Bail is the temporary release of a person who is a suspect in an investigation into a crime (police bail), or an accused person awaiting trial (court bail).
Bail can sometimes be granted on condition that a sum of money is presented to guarantee the person coming to court.
In April 2017 legislation changed the way that police bail is managed. The police now have the ability to release you pending further investigation instead of being placed on bail. This means that you are not under the same obligations as bail, but will remain under investigation following your release from custody. You will be notified once the investigation has been concluded, and may received a charge through the post with a requirement to attend court.
If you are arrested in connection with an ongoing investigation, but are not charged with an offence, you may be granted bail and asked to return to the police station at a later date.
However, if you are charged with an offence, then you will be released on court bail until your hearing. You may be granted an unconditional or conditional bail. If you are granted a conditional bail, you will have to agree to certain conditions which will be explained to you.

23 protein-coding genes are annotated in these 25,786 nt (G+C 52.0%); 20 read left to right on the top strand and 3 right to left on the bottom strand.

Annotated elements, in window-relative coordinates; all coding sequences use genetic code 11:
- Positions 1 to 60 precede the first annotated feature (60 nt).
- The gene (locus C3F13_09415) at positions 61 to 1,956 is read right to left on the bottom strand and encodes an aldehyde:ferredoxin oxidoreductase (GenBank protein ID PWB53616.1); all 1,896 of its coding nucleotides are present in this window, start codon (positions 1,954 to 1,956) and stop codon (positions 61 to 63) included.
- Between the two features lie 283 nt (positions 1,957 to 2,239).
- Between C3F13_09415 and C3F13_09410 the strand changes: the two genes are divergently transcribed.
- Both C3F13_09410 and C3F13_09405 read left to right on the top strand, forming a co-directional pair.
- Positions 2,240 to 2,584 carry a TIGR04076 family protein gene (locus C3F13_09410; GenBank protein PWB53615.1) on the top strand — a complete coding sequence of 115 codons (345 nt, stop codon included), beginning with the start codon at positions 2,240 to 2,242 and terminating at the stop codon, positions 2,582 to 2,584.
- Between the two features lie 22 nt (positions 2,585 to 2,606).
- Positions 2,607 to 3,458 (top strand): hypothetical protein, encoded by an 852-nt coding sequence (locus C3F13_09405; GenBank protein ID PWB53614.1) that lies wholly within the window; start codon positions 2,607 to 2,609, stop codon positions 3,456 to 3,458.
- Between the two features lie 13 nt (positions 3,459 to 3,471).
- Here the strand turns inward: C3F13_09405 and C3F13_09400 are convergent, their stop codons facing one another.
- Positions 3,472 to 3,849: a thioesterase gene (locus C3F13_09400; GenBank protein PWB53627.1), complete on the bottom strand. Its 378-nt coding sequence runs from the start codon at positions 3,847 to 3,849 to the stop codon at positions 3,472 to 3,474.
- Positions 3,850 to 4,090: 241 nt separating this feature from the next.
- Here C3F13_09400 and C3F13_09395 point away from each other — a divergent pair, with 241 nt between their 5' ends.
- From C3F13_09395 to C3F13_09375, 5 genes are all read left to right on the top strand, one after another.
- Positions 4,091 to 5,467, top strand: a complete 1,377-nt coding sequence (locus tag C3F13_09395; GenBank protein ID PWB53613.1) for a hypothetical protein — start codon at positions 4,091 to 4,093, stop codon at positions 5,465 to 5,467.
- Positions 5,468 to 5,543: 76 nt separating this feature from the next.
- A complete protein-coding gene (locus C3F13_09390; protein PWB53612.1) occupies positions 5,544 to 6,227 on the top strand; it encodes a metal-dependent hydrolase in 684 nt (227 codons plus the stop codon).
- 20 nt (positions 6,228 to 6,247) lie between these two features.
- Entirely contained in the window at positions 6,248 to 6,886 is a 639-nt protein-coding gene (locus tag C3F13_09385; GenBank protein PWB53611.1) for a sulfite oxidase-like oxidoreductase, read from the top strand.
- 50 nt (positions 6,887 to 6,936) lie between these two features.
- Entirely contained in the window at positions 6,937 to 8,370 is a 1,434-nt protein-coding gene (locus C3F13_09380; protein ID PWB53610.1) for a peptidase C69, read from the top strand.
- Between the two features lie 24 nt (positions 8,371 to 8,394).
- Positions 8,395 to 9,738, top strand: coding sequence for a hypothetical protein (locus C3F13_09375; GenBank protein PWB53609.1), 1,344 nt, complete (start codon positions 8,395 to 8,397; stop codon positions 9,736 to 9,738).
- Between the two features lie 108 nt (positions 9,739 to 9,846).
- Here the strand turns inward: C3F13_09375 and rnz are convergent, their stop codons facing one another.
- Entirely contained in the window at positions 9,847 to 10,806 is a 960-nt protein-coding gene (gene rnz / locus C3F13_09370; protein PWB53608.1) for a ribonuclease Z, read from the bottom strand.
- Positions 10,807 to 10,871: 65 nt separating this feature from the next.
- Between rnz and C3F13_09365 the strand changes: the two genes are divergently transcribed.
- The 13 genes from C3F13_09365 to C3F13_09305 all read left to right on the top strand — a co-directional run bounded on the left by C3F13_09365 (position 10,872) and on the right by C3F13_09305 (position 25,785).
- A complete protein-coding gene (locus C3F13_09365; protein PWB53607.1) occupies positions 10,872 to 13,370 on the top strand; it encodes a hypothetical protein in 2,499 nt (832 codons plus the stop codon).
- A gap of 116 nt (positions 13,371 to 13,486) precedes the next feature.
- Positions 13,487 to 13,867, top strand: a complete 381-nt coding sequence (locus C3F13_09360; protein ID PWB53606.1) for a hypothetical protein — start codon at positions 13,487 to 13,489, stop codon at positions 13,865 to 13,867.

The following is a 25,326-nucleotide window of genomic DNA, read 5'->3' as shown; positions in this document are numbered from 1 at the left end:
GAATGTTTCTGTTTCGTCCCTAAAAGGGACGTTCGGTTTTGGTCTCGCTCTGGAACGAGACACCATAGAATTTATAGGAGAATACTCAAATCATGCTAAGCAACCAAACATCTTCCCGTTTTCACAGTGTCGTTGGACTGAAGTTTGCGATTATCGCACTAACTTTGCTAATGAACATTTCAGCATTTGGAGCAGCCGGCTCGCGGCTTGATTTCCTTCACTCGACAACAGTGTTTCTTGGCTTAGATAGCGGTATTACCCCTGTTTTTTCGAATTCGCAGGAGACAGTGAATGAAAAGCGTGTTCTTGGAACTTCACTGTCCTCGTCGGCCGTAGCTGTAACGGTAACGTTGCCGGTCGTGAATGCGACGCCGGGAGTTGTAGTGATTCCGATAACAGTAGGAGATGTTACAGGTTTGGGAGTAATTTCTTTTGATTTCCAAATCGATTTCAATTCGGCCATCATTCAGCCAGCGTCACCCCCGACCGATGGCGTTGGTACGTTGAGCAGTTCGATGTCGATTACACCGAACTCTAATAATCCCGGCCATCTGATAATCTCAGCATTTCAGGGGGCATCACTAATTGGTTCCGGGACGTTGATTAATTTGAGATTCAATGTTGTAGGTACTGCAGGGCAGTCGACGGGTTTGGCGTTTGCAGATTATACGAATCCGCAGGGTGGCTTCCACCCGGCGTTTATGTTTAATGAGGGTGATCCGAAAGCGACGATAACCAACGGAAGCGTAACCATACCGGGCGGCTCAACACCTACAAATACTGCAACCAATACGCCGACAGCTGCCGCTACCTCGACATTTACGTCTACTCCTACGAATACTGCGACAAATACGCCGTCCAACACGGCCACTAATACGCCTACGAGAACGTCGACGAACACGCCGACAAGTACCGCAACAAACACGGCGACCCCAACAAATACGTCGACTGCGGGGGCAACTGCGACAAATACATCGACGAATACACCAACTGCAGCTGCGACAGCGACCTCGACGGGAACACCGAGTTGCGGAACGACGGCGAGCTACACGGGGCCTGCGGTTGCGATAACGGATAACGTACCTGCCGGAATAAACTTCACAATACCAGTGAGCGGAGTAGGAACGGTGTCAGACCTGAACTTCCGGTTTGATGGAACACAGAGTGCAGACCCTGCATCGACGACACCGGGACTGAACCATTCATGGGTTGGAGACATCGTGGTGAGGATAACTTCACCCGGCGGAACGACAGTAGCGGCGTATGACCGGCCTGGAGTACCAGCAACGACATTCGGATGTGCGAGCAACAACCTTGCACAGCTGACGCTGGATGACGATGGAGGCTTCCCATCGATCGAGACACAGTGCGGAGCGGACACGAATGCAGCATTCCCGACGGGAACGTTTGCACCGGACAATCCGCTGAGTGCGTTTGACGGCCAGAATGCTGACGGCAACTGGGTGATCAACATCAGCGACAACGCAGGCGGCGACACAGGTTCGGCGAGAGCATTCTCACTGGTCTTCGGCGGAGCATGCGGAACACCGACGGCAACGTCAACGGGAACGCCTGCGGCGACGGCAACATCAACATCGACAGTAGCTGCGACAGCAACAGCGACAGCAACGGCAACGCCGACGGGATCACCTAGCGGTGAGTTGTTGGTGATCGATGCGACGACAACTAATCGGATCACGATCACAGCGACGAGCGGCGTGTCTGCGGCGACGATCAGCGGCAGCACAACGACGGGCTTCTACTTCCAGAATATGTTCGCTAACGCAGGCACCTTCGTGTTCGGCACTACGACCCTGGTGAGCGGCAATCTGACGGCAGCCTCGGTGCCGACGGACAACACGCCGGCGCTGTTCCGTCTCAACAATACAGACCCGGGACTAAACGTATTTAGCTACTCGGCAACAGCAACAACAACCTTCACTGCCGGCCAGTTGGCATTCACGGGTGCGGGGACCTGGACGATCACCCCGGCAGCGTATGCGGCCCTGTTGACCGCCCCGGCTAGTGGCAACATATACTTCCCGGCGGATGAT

If you break any of the conditions set out in your court bail, you may be arrested and brought before a magistrates' court. You may be charged under the Bail Act 1976 and could be remanded in custody until your trial begins.
When you are granted bail you will be told what police station you will need to return to.
You're unlikely to be given bail if:
- You are charged with a serious offence, such as attempted murder
- You have been previously convicted of a serious crime
- You have been given bail in the past and not stuck to the terms
- Officers may think that you will not turn up for your court hearing
- Officers may think you may commit a crime while on bail
You are allowed to appeal to change your conditions of bail at the magistrates' court, or if you have been remanded in custody, you can apply for bail at the court. The court may grant you bail, or refuse bail and keep you remanded you in custody.
You can apply for bail twice at the magistrates' court. If this fails, you can apply for bail again at the crown court.
If you are not granted bail, there is a limit to how long you can spend remanded in custody without prosecution:
- If you are on a trial for an offence at a magistrates' court, you can stay a maximum of 56 days in custody
- If you are getting charged with a matter for the crown court, you can stay a maximum of 70 days in custody
- If you are charged with offence and having a trial at crown court, you can stay a maximum of 112 days in custody
If the prosecution want an extension of these dates, they must be fully explained for the court to grant it.
- You can find out more about being granted bail by visiting the government’s website.